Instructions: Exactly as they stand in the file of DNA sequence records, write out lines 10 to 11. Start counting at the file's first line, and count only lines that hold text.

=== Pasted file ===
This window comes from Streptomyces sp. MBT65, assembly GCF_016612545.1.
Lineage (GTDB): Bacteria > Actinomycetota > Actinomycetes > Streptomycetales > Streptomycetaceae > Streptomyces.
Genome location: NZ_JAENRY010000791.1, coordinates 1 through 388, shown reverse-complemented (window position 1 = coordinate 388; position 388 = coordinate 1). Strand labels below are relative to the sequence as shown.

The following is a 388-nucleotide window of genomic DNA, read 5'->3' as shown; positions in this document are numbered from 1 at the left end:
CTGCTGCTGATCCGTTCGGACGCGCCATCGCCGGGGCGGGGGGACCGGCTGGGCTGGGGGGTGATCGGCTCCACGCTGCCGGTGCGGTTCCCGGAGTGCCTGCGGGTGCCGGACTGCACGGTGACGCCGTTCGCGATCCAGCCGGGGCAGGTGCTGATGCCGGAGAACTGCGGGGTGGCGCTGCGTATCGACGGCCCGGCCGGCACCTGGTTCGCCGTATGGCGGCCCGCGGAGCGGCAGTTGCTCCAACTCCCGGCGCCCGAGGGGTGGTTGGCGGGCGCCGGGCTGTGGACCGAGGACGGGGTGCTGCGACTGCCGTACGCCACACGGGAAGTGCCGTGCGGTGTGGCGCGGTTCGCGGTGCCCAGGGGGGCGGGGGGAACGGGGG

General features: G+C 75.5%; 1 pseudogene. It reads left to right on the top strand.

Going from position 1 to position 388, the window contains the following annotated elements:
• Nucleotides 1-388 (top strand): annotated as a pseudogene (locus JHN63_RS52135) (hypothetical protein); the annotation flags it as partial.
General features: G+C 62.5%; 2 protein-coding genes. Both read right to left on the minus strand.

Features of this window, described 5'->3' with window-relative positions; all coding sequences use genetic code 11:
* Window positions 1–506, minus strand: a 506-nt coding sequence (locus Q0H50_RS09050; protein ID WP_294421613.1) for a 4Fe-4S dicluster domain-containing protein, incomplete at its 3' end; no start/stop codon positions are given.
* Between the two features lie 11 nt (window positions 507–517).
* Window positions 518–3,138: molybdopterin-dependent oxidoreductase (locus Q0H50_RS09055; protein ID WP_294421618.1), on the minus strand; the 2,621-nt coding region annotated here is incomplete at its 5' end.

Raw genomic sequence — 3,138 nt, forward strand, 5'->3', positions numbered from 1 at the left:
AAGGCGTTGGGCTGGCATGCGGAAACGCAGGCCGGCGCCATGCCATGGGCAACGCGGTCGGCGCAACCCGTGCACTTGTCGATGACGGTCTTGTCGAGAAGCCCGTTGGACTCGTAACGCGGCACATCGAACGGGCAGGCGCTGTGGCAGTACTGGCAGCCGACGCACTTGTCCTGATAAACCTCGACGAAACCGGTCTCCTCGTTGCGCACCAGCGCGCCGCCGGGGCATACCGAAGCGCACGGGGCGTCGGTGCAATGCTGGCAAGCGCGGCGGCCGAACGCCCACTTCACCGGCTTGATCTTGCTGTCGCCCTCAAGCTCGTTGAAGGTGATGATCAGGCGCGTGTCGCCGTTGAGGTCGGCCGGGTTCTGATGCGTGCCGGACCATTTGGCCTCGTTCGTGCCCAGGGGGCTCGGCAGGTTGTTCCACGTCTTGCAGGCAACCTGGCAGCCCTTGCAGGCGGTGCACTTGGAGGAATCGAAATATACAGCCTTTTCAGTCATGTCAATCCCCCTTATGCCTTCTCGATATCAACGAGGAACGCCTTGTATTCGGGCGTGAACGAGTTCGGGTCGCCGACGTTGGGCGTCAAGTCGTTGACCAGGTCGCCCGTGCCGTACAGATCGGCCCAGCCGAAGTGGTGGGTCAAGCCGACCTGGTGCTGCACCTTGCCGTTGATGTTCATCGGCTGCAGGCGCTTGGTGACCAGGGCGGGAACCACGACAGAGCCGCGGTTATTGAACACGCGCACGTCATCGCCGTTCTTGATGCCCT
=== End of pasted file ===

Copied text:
Features of this window, described 5'->3' with window-relative positions; all coding sequences use genetic code 11:
* Window positions 1–506, minus strand: a 506-nt coding sequence (locus Q0H50_RS09050; protein ID WP_294421613.1) for a 4Fe-4S dicluster domain-containing protein, incomplete at its 3' end; no start/stop codon positions are given.